This post was originally published in May 2019. It has been updated with improvements to the text and recipe as of April 2020.
Healthy(ish) Strawberry Rhubarb Cobbler
Cobblers are super easy, almost as simple as a crumble, and very adaptable. This one has a strawberry rhubarb filling with a handful of raspberries thrown in for good measure (the pinker the better). Just a couple tablespoons of maple syrup or honey sweeten the whole filling.
Rhubarb is in season from late March right through to late June, depending on where you live, and it’s arguably the best thing about spring. It’s certainly one of the first things to come up and makes a great dessert! If you love rhubarb too, here’s a handy collection of healthy rhubarb recipes.
Serve this strawberry rhubarb cobbler warm with a scoop of coconut milk ice cream for a pretty spring dessert, or skip the ice cream and have some for breakfast! Great either way and good with coconut whipped cream, too.
What exactly is a cobbler?
A cobbler is essentially biscuits baked on top of a fruit filling – it’s quintessentially American and very popular in Canada, too. Depending on where you are, it might mean something like this recipe or something rather more pie-like and varies by location.
In this case, the biscuits are more like scones, made with spelt flour, again just two tablespoons of coconut sugar to sweeten, a little coconut oil, and oat milk. They come together in one bowl without any special tools, just your hands. These are adapted from my vegan cream scones, minus the bergamot and with a lighter milk instead of full-fat coconut.
How to make the cobbler
Mix the fruit base in the baking dish with the sweetener and thickener, make the scones, pop them on top, and bake for 40 minutes. That’s it. As the topping is made with the most practical of all tools – your hands – there’s very little to wash up and it comes together in the blink of an eye.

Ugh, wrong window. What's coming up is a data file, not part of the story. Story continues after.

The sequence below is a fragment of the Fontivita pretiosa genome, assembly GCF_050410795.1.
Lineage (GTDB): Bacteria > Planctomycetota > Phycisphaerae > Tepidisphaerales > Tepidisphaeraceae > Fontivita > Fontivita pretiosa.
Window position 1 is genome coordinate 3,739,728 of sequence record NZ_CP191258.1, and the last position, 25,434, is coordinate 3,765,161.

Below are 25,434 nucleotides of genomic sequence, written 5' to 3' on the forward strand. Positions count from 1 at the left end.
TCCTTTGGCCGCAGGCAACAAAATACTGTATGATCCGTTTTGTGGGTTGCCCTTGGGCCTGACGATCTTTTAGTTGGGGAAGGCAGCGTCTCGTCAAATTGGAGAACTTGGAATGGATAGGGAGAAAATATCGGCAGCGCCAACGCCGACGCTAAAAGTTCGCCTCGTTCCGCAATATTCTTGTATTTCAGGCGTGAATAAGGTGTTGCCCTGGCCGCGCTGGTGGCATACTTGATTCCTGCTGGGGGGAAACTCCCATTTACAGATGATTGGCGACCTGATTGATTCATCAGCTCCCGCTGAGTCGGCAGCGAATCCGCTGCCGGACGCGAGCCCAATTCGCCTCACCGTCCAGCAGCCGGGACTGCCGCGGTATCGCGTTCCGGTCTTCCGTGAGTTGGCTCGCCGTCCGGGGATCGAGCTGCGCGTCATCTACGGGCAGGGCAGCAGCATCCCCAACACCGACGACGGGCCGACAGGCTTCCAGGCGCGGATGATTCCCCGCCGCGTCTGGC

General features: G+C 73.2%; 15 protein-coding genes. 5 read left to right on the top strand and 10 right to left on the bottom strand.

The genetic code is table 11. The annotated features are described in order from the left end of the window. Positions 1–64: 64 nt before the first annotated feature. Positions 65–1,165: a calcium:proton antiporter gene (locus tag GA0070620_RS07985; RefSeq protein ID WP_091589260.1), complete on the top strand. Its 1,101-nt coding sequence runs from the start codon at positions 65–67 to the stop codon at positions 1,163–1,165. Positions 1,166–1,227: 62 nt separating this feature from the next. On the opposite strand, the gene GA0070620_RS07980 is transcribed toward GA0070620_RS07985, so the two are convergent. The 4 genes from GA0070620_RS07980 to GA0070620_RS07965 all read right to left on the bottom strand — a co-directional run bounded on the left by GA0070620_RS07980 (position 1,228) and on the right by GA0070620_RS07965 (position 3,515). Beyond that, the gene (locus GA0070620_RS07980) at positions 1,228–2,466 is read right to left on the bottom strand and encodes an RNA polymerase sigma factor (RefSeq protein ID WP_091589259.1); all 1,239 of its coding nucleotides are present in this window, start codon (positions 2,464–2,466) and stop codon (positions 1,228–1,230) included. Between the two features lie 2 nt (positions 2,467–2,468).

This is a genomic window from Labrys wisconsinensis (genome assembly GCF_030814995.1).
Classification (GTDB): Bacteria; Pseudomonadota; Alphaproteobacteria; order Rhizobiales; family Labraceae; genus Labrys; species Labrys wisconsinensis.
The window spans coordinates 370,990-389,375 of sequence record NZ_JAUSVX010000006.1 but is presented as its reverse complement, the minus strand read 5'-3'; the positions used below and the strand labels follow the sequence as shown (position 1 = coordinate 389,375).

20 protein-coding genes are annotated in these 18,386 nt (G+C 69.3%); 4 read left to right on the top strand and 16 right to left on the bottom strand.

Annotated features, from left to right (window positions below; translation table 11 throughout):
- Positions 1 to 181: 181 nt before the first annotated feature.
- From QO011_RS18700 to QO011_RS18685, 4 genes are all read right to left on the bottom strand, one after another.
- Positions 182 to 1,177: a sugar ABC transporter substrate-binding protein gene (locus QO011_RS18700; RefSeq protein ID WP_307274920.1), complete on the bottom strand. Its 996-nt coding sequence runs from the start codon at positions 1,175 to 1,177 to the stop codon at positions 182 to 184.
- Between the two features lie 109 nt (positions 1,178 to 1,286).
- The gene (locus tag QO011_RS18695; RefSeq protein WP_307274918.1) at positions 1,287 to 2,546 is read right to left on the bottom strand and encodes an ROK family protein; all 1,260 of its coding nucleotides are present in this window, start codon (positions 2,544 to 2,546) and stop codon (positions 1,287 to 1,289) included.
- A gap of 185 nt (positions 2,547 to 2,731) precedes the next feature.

This is basic enough to make with small kids (biscuits are the most fun), or for older children to try on their own. A cobbler was one of the first things I baked by myself even though I’m not sure my mom has ever made one. I definitely do more of a British version, with a scone topping, rather than American style.
After baking, the filling should be sweet, soft, and bubbling. The topping should be golden brown and slightly crisp on the outside. Since this is so lightly sweetened and easy on spice, with just vanilla, the flavour of the fruit really shines. It is a bit tart due to the rhubarb but I find it sweet enough for my taste.
If you have a particularly strong sweet tooth but still want to try this recipe, double the maple syrup in the filling and/or add more sugar to the scones. You’ll have to decide on how much sweetener to add to the fruit based on how sour your rhubarb is, too, because it does vary.
All-purpose flour can be used in place of spelt for the topping. I haven’t tried to make these gluten free but Alanna has a nice GF blueberry cobbler recipe. If you need, I’m sure those biscuits could be done with vegan butter and yogurt and used over this filling. You can also pivot to making this gluten free strawberry rhubarb crisp instead.